Crazy Fantasy

Stumbled upon some local history during a rabbit hole of link following which started at a dissection of the neon signs in Google’s New York office.

There are two of these signs; each is unique and spells the word “Google” in lettering emulating famous New York signs from the past and present. It seems that the right-most “g” in the sign pictured above is modeled on a restaurant formerly located at the corner of West 4th Street and Sixth Avenue known as “Groceria”.

If you know this corner then you probably also know that the stretch running along Sixth Avenue from West 4th Street down to Bleecker Street is something of an anomaly in the leafy West Village: the best description I encountered is that’s

a little piece of old Times Square, hearkening back to a delightfully crummy cacophony of sex shops, tattoo parlors, and hot dog stands

Papaya Dog, Fantasy Tattoo, Fantasy Parties, and – until recently – Crazy Fantasy rest incongruously at the foot of the 333 Sixth Avenue, an elegant Flatiron-like structure straddling West 4th Street, Sixth Avenue and Cornelia Street.

It seems that Groceria formerly occupied all of this space; a bright sun-lit Italian trattoria sporting elegant brass fixtures and frequented by celebrities such Frank Sinatra, Eli Wallach, and Nancy Walker. With its espresso machine and supermarket-like offerings it sounds like it was well ahead of its time and would thrive in today’s West Village.

Now, it seems the new owner of 333 Sixth Avenue is attempting to remodel the block by buying out the current tenants, Crazy Fantasy being just the first to go. Will they attract another neighbourhood asset like Groceria? As Vanishing City notes, it’s more likely we’ll get another frozen yoghurt option.

I’m just struck by how the redevelopment of the undesirable seedy block around the corner from my apartment may be what causes my own rent to rise to the point where I’m forced out of the wider neighbourhood altogether. Careful what you wish for!


One of my favourite things about visiting San Francisco is simply walking the streets and part of the attraction of the streets is the street art found on buildings all over the city. Mission District is the most famous and probably has the most murals but I stumbled on these contrasting efforts in the Tenderloin and Haight areas, respectively.

Saturday in Sausalito

I first visited California about five years ago on a music trip and two thoughts have remained with me:

  • how much I preferred San Francisco to Los Angeles
  • the lights on the hills crossing the Golden Gate on our way to Sausalito

Ever since, I’ve avoided Los Angeles and vowed to explore those Sausalito hills. Today would be that day!

I started out at the Asian Heritage Festival taking place nearby in Civic Center. Things were just getting going but I picked up a t-shirt, had a coconut waffle and tried some Kona coffee (none of which having much to do with Asia) before daring to try Dottie’s True Blue café. Overhearing a member of the middle portion of the queue tell his mobile phone that “yeah, we’ve been queuing here for an hour and a half now; but, you know, it’s kind of a famous place”, I started to look further. 45 minutes of wandering the Tenderloin later (as close to the streets of “The Wire” as I’m likely to find on this trip and a bigger contrast with the streets of Zurich would be hard to imagine), I settled on a guidebook-recommended Indian and Pakistani eatery called Shalimar (embarrassingly enough, as it turned out, right next door to Dottie’s).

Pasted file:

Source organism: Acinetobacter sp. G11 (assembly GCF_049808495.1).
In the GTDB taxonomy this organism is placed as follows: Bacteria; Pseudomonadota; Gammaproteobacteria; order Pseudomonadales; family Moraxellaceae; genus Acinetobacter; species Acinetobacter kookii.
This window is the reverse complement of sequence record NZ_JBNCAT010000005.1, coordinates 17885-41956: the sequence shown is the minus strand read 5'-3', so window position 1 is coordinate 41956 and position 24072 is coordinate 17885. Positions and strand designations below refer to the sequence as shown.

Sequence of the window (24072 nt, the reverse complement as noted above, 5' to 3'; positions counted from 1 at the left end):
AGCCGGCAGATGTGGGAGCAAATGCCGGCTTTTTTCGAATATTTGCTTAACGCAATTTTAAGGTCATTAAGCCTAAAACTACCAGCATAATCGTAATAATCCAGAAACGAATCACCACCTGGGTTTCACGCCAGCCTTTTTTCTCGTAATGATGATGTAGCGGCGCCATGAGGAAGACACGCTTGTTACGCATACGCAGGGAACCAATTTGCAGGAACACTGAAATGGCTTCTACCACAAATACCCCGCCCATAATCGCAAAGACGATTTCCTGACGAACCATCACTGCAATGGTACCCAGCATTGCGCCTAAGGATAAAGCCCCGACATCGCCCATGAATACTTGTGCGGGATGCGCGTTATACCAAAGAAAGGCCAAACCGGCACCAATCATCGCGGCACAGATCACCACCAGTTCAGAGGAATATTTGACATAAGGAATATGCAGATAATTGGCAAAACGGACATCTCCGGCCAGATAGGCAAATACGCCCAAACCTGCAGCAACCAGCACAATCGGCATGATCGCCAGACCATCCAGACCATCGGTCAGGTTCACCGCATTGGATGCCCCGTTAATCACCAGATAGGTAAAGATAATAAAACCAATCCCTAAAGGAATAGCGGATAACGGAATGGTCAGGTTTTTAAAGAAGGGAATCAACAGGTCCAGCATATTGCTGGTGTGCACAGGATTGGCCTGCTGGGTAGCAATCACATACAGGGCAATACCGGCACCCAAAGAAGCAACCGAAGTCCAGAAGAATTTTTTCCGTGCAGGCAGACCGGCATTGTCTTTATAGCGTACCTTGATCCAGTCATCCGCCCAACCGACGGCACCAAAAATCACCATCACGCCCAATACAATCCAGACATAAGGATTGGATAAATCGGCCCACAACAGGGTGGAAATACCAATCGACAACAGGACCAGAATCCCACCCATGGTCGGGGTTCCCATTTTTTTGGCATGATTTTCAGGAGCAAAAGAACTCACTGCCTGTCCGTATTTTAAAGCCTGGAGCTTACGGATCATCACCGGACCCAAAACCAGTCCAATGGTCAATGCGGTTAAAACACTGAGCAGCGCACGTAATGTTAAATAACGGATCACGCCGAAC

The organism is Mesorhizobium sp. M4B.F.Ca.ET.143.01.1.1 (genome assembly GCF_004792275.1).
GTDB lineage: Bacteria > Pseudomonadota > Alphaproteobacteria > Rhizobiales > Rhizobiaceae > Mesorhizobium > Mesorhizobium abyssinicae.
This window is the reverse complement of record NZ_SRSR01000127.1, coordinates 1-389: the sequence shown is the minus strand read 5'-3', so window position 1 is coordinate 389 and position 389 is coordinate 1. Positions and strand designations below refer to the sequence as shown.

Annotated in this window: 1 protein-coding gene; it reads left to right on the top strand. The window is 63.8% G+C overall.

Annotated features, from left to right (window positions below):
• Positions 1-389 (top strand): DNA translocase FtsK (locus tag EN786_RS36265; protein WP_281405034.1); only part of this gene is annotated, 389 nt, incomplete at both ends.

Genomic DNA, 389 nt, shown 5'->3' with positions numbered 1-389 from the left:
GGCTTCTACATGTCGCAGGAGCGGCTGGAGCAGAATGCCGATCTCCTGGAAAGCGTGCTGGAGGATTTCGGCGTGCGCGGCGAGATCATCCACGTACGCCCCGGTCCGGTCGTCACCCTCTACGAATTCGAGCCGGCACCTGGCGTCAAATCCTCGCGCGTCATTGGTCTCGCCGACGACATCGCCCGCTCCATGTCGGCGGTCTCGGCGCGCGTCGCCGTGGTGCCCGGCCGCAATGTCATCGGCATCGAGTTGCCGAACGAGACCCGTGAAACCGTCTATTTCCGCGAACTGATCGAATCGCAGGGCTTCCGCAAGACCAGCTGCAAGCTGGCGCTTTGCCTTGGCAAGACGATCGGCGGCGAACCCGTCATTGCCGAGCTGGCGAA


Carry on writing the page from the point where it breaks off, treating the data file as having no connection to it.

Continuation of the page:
The weather has been terrible on this trip so I didn’t venture out with any plans for a day trip but, by now, the sky was clearing up so I decided maybe it was worth heading out to Sausalito after all. Rough plan was to walk across the Golden Gate Bridge, take the bus to Sausalito, wander about for a bit then take the ferry home. Approaching the bridge, this plan seemed a little optimistic: the sky turned grey again; fog appeared: the bridge walk was cold, foggy and blustery. Atmospheric, certainly, and definitely worth seeing the fog billowing in from the sea…but not something I’ll be doing again soon.

Stepping off the bridge…sunshine. Talk about micro-climates! Like a character from a Beckett play, I wait a while for the #10 bus to come before (unlike a character from a Beckett play) starting to walk. It’s just a couple of miles to Sausalito and I’m in the town at least half an hour before I spot the bus sailing past.

Sausalito turns out to more or less as expected: a small town on the bay with a single main street (Bridgeway) hugging the water and lined with upmarket shops and restaurants. Nothing remarkable except for the location which altogether makes it a very pleasant place to while away an afternoon. The weather was warm and sunny, with the fog rolling over the hills making for some impressive pictures.

Bridgeway offers some wine shops offering, in turn, wine tastings. The assistant at the first turned out to have Swiss parents and to have visited Zurich several times down the years; the second – Bacchus and Venus – is less chatty but offers particularly generous portions (that they also inexplicably have a branch in Truckee, Nevada, is worth mentioning because it’s so bizarre and a rare opportunity to use the word “Truckee”); I sampled four reds before staggering back onto the street. A little later, I grab a quick delicious flame-grilled burger at Hamburgers Sausahlito (“where the customer is rarely right”) before hopping on the 6.30 ferry back to the city through the mist, Golden Gate nowhere in sight.

Hawaii Retrospective

It’s exactly six months since the US presidential elections. It would have been a memorable day for me no matter what, though: while the rest of the world watched Barack Obama inch toward victory, I was watching red molten lava flow into the sea as the sun set over the Pacific Ocean.

I was fortunate enough to be in America for the big occasion – albeit over 4,000 miles from Chicago’s Millennium Park – at the very southern-most point of the country on Big Island, Hawaii. The polls in President Obama’s home state would remain, needlessly, open for three more hours after we tip-toed back in the pitch dark toward the car, arriving just in time to savour his acceptance speech live on radio.